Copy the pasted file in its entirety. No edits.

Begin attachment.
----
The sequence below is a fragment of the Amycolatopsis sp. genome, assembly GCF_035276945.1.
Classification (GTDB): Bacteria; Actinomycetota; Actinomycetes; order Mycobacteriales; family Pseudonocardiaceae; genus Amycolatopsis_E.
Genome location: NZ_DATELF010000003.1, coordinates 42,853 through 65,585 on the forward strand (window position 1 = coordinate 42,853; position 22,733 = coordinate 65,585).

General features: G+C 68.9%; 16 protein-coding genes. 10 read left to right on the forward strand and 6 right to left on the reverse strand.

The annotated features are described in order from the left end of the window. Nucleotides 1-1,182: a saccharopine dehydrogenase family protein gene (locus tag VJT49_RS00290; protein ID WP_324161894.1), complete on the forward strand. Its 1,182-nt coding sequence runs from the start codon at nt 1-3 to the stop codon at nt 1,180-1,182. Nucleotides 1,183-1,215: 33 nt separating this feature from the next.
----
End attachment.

The sequence below is a fragment of the Amycolatopsis sp. genome, assembly GCF_035276945.1.
Classification (GTDB): Bacteria; Actinomycetota; Actinomycetes; order Mycobacteriales; family Pseudonocardiaceae; genus Amycolatopsis_E.
Genome location: NZ_DATELF010000003.1, coordinates 42,853 through 65,585 on the forward strand (window position 1 = coordinate 42,853; position 22,733 = coordinate 65,585).

General features: G+C 68.9%; 16 protein-coding genes. 10 read left to right on the forward strand and 6 right to left on the reverse strand.

The annotated features are described in order from the left end of the window. Nucleotides 1-1,182: a saccharopine dehydrogenase family protein gene (locus tag VJT49_RS00290; protein ID WP_324161894.1), complete on the forward strand. Its 1,182-nt coding sequence runs from the start codon at nt 1-3 to the stop codon at nt 1,180-1,182. Nucleotides 1,183-1,215: 33 nt separating this feature from the next.